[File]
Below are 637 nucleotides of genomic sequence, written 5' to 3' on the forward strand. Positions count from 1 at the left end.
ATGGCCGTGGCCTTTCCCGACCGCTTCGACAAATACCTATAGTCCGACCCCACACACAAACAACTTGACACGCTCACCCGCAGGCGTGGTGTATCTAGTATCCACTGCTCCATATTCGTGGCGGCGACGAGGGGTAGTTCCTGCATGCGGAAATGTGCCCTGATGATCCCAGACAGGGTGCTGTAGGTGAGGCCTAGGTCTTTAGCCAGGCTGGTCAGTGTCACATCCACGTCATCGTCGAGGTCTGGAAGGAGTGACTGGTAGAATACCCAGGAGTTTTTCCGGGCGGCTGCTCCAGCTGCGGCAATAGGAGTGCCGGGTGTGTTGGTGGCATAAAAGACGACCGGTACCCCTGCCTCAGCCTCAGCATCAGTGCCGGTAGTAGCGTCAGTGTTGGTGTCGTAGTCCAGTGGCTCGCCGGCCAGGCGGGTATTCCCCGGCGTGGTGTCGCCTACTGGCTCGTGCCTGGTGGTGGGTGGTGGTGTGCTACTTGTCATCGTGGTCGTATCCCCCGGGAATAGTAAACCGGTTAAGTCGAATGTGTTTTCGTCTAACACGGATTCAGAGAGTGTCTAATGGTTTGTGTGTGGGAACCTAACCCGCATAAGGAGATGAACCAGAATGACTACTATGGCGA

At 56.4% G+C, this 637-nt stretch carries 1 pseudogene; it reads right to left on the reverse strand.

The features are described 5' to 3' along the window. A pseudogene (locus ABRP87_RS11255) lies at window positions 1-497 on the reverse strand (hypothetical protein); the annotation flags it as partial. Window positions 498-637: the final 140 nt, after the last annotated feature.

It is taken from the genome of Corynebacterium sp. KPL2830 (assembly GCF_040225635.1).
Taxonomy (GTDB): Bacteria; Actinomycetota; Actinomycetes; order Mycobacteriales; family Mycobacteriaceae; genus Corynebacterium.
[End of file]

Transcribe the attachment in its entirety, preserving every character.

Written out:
Below are 637 nucleotides of genomic sequence, written 5' to 3' on the forward strand. Positions count from 1 at the left end.
ATGGCCGTGGCCTTTCCCGACCGCTTCGACAAATACCTATAGTCCGACCCCACACACAAACAACTTGACACGCTCACCCGCAGGCGTGGTGTATCTAGTATCCACTGCTCCATATTCGTGGCGGCGACGAGGGGTAGTTCCTGCATGCGGAAATGTGCCCTGATGATCCCAGACAGGGTGCTGTAGGTGAGGCCTAGGTCTTTAGCCAGGCTGGTCAGTGTCACATCCACGTCATCGTCGAGGTCTGGAAGGAGTGACTGGTAGAATACCCAGGAGTTTTTCCGGGCGGCTGCTCCAGCTGCGGCAATAGGAGTGCCGGGTGTGTTGGTGGCATAAAAGACGACCGGTACCCCTGCCTCAGCCTCAGCATCAGTGCCGGTAGTAGCGTCAGTGTTGGTGTCGTAGTCCAGTGGCTCGCCGGCCAGGCGGGTATTCCCCGGCGTGGTGTCGCCTACTGGCTCGTGCCTGGTGGTGGGTGGTGGTGTGCTACTTGTCATCGTGGTCGTATCCCCCGGGAATAGTAAACCGGTTAAGTCGAATGTGTTTTCGTCTAACACGGATTCAGAGAGTGTCTAATGGTTTGTGTGTGGGAACCTAACCCGCATAAGGAGATGAACCAGAATGACTACTATGGCGA

At 56.4% G+C, this 637-nt stretch carries 1 pseudogene; it reads right to left on the reverse strand.

The features are described 5' to 3' along the window. A pseudogene (locus ABRP87_RS11255) lies at window positions 1-497 on the reverse strand (hypothetical protein); the annotation flags it as partial. Window positions 498-637: the final 140 nt, after the last annotated feature.

It is taken from the genome of Corynebacterium sp. KPL2830 (assembly GCF_040225635.1).
Taxonomy (GTDB): Bacteria; Actinomycetota; Actinomycetes; order Mycobacteriales; family Mycobacteriaceae; genus Corynebacterium.